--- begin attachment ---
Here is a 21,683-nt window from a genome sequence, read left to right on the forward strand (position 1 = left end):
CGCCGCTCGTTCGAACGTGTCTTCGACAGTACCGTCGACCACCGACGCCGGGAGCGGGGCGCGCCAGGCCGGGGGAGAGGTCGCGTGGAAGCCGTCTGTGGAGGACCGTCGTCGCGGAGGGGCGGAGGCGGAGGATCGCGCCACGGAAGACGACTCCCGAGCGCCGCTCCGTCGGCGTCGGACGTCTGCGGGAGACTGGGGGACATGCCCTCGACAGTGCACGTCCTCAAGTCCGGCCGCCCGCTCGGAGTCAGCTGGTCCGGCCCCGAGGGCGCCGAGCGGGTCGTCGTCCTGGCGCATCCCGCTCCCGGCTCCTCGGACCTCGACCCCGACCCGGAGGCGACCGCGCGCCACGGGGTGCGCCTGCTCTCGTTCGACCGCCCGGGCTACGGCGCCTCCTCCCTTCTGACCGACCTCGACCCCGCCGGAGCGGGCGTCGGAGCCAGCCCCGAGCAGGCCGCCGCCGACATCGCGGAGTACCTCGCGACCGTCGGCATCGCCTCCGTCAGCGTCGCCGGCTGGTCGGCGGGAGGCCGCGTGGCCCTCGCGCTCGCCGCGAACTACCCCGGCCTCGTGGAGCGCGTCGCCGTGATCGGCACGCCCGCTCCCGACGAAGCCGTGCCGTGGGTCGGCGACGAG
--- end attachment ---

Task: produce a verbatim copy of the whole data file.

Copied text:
Here is a 21,683-nt window from a genome sequence, read left to right on the forward strand (position 1 = left end):
CGCCGCTCGTTCGAACGTGTCTTCGACAGTACCGTCGACCACCGACGCCGGGAGCGGGGCGCGCCAGGCCGGGGGAGAGGTCGCGTGGAAGCCGTCTGTGGAGGACCGTCGTCGCGGAGGGGCGGAGGCGGAGGATCGCGCCACGGAAGACGACTCCCGAGCGCCGCTCCGTCGGCGTCGGACGTCTGCGGGAGACTGGGGGACATGCCCTCGACAGTGCACGTCCTCAAGTCCGGCCGCCCGCTCGGAGTCAGCTGGTCCGGCCCCGAGGGCGCCGAGCGGGTCGTCGTCCTGGCGCATCCCGCTCCCGGCTCCTCGGACCTCGACCCCGACCCGGAGGCGACCGCGCGCCACGGGGTGCGCCTGCTCTCGTTCGACCGCCCGGGCTACGGCGCCTCCTCCCTTCTGACCGACCTCGACCCCGCCGGAGCGGGCGTCGGAGCCAGCCCCGAGCAGGCCGCCGCCGACATCGCGGAGTACCTCGCGACCGTCGGCATCGCCTCCGTCAGCGTCGCCGGCTGGTCGGCGGGAGGCCGCGTGGCCCTCGCGCTCGCCGCGAACTACCCCGGCCTCGTGGAGCGCGTCGCCGTGATCGGCACGCCCGCTCCCGACGAAGCCGTGCCGTGGGTCGGCGACGAG